I'm a man of my word, so today I donned my trusty Peter Grimm Drifter hat to get into the cowboy spirit ahead of reviewing American Goldwing, the new album from Blitzen Trapper, due out on September 19th.
Viewers of The X Factor this weekend will have seen Louis Walsh bemoaning the lack of a good country singer in the UK - and the fact that the preceding performance was more like Cher Lloyd singing Dolly Parton than back-to-roots bluegrass might have something to do with that fact.
With American Goldwing, however, you have authentic banjo-and-harmonica music the way only an American group can do it. The Portland five-piece named their album, as far as I can tell, after a model of Honda motorcycle - and this is very much road music that urges the listener to get out there and see the world.
The third track on American Goldwing, Love The Way You Walk Away - also out on September 19th as a single - is a vocals-sensitive pure country track lasting for an ecstatic but mellow three minutes and 40 seconds. During that time, it delivers an indulgent audio experience that, like so much country music, is both absorbing and enveloping, like a good hug. It helps still further that it's followed up by an energetic mouth-organ intro to the more rock-style Your Crying Eyes (think Status Quo brought bang up to date!).
American Goldwing, the title track, is road music at its best. A timeless composition that evokes images of long, dusty roads that reach all the way to the horizon. If you've got a journey ahead of you any time soon - even if it's just the morning commute through a rainy UK - be sure to have this one on your playlist to carry you along the way.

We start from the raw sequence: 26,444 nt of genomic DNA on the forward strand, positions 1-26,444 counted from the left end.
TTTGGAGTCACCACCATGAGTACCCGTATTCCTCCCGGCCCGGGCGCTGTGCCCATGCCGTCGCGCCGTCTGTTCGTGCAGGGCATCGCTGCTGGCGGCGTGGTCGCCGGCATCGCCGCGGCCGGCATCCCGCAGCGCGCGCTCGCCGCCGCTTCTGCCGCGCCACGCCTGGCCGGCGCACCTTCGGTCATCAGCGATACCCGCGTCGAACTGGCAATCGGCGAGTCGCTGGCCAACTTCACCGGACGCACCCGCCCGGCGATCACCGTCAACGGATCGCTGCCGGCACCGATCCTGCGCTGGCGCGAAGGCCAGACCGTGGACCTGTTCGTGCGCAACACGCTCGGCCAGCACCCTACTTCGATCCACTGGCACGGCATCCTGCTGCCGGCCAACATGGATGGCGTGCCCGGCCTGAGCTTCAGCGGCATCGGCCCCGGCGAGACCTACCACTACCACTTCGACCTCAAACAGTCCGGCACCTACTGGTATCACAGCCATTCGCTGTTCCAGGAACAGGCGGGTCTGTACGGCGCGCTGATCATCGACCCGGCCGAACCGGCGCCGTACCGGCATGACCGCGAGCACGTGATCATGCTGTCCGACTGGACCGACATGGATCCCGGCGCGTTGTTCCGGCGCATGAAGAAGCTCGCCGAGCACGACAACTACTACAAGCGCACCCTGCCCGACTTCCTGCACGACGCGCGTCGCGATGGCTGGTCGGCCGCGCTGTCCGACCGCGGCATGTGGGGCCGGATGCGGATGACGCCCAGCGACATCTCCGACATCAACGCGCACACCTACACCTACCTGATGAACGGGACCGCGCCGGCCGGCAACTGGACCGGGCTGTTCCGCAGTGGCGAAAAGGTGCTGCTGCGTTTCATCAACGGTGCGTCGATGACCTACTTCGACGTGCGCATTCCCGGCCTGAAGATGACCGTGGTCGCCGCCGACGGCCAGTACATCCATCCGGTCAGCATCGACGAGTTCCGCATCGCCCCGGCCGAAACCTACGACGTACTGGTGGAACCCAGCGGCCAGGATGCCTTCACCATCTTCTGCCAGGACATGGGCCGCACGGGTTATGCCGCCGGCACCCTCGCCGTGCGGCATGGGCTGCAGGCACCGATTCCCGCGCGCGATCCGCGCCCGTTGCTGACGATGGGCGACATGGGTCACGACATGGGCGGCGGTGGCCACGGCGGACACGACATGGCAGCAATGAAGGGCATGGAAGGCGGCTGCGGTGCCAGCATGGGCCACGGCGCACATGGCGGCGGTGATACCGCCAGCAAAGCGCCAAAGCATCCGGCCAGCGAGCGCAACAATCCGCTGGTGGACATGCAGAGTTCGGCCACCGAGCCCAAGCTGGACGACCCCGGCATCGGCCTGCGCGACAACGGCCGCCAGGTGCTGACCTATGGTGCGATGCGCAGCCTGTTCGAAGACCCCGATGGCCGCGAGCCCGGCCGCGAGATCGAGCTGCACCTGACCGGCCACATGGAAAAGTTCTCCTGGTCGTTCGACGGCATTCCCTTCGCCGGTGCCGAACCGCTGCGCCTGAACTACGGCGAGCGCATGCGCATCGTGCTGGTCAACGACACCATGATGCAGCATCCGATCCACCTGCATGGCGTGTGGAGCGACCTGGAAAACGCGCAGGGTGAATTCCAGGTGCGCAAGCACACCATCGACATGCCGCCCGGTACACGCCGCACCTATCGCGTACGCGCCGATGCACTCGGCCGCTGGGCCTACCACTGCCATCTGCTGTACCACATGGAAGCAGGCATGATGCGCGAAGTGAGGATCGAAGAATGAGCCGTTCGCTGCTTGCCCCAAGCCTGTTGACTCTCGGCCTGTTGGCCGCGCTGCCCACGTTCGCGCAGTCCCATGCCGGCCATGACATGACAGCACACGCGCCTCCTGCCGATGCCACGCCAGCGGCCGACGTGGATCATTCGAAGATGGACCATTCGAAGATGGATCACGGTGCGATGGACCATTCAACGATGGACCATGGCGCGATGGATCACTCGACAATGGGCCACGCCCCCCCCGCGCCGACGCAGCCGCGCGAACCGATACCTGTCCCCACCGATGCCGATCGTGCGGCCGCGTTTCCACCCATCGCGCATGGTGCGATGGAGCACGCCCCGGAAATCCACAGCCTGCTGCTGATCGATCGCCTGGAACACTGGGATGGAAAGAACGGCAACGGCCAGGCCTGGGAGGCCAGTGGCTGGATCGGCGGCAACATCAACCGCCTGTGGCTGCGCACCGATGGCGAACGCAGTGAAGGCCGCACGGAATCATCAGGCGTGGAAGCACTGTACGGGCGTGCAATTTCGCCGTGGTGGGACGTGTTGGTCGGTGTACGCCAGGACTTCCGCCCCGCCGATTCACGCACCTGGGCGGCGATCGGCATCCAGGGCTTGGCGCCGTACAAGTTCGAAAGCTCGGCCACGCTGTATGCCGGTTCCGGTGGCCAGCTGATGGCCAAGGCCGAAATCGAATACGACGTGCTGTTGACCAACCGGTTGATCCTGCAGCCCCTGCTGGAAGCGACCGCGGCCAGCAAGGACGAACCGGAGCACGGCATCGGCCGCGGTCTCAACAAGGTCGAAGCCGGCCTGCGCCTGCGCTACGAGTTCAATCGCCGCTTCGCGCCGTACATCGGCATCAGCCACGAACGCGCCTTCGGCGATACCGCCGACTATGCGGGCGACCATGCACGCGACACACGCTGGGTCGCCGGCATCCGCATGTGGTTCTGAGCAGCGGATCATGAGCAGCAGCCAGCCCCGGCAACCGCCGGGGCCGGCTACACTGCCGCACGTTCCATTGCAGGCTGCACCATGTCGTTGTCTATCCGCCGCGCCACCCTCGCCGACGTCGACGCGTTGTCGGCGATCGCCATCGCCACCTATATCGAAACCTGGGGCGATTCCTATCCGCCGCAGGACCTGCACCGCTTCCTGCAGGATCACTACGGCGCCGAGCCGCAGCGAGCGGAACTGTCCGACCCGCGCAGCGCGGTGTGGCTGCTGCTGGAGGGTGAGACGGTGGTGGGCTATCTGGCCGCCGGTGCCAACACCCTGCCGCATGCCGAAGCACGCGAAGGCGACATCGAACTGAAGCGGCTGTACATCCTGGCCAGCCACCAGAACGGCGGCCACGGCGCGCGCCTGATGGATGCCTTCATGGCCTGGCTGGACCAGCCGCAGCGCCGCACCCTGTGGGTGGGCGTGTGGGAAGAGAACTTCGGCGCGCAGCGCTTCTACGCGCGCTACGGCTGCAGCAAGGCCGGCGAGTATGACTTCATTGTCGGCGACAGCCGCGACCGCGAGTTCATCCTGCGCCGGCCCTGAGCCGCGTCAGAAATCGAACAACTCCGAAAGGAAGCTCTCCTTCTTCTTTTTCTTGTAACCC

To be totally honest, I've got snakeskin boots and a CD collection full of The Eagles, Jackson Browne and Richard Thompson. I may be a little biased. But hey, the boots grab people's attention.
With that in mind, I can't help but smile when I listen to American Goldwing. It's not self-indulgent in the slightest, it's modern and relevant while retaining that classic country sound, and it gets your toes tapping at the very least. Those who know how will probably find themselves line-dancing against their will to this one.
However, it's more than 'just' country music, too. These are songs about journeys, not just physical but also emotional, and the album takes you on a journey of your own from the comfort of your sofa or car seat.
As Blitzen Trapper songwriter and lead singer Eric Earley says: "It's about those feelings of being trapped in a small town. That fine line between the rural and the suburban settings that define much of America, that line between love and loss that occurs when you find yourself taking it too easy and sticking around a lonesome town for far too long."
For those of us who have experienced that stuck-in-a-rut feeling ourselves - which, I expect, is most people at one time or another - this is yet another album to ease the pain of self-examination and help us to take our first steps out on to the open road.
Final Score: 90%